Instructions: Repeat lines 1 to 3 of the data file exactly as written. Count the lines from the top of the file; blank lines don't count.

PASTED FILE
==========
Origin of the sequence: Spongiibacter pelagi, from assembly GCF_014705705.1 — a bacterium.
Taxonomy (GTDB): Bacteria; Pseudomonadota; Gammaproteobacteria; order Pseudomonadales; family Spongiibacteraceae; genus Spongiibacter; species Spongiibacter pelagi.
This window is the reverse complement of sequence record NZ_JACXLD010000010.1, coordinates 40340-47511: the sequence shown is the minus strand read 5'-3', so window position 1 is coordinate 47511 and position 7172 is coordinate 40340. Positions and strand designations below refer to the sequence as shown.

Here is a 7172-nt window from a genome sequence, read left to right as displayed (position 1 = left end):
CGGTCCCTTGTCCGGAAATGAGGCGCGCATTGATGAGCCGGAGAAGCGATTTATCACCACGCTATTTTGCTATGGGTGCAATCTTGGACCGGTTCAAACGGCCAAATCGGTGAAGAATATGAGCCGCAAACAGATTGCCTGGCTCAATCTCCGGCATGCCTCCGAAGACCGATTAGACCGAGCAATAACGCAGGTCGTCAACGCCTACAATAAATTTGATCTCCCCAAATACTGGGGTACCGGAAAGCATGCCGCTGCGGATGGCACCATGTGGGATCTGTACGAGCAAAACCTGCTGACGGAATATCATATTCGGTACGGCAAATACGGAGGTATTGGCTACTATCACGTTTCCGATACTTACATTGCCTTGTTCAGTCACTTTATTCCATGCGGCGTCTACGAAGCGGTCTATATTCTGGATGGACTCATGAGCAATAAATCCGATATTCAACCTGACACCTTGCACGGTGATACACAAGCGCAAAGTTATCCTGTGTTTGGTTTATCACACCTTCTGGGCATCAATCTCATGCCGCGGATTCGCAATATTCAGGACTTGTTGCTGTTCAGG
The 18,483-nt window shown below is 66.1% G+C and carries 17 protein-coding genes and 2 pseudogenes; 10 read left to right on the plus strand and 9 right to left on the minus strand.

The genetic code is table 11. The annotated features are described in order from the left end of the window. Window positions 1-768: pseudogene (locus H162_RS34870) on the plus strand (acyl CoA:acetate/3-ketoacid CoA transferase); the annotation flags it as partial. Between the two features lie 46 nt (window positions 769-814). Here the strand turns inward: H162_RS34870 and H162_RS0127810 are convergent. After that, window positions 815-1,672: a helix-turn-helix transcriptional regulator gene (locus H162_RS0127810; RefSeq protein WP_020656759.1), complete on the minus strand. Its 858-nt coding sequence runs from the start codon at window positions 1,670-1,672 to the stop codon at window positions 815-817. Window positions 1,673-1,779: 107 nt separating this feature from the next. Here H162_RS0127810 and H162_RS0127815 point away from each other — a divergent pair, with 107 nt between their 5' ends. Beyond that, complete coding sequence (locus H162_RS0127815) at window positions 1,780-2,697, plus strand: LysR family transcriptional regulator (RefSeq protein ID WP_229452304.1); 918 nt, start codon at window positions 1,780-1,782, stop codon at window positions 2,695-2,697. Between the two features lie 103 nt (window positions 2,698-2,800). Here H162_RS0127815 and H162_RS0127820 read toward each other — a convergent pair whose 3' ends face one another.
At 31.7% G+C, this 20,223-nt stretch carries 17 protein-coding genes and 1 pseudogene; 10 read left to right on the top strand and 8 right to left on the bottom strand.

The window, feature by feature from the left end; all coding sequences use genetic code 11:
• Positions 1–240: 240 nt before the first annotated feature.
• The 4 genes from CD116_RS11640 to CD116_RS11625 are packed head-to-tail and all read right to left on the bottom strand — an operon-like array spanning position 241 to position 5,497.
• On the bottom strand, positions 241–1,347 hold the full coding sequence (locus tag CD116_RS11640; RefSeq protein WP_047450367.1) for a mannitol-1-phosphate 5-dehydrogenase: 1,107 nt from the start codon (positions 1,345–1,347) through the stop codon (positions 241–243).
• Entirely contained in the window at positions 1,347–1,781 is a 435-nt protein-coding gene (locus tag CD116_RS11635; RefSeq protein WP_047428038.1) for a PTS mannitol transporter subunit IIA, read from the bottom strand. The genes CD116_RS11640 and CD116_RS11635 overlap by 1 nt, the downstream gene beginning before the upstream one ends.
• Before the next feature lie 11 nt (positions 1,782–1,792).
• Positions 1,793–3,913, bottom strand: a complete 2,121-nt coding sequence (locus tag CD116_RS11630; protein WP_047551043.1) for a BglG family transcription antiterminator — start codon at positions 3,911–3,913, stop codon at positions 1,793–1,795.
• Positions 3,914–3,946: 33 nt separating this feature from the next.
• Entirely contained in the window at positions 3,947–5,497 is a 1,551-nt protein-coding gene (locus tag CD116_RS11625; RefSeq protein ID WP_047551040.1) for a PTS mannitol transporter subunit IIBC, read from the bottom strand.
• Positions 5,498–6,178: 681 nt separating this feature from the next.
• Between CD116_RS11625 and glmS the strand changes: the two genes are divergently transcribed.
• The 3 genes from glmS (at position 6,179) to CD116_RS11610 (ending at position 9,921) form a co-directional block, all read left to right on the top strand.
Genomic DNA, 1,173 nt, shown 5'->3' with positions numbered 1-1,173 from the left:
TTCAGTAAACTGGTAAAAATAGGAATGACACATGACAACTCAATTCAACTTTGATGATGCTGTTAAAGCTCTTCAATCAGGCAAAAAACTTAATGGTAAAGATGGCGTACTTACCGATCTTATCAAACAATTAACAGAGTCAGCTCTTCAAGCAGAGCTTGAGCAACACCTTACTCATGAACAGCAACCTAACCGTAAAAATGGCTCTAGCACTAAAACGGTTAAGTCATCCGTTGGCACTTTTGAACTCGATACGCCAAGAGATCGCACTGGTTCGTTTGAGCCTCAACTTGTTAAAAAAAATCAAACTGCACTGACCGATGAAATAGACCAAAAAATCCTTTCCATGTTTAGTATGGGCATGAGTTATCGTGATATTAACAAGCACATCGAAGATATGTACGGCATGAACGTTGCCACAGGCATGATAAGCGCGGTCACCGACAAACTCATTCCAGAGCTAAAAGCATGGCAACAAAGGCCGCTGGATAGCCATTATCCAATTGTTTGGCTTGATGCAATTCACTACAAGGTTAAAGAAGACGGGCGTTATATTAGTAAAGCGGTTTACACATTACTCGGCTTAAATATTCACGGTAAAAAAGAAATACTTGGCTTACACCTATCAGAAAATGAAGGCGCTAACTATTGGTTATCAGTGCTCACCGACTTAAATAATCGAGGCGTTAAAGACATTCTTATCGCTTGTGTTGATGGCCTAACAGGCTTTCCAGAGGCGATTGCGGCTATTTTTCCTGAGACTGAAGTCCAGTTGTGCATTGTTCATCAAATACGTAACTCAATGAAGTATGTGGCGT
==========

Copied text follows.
Origin of the sequence: Spongiibacter pelagi, from assembly GCF_014705705.1 — a bacterium.
Taxonomy (GTDB): Bacteria; Pseudomonadota; Gammaproteobacteria; order Pseudomonadales; family Spongiibacteraceae; genus Spongiibacter; species Spongiibacter pelagi.
This window is the reverse complement of sequence record NZ_JACXLD010000010.1, coordinates 40340-47511: the sequence shown is the minus strand read 5'-3', so window position 1 is coordinate 47511 and position 7172 is coordinate 40340. Positions and strand designations below refer to the sequence as shown.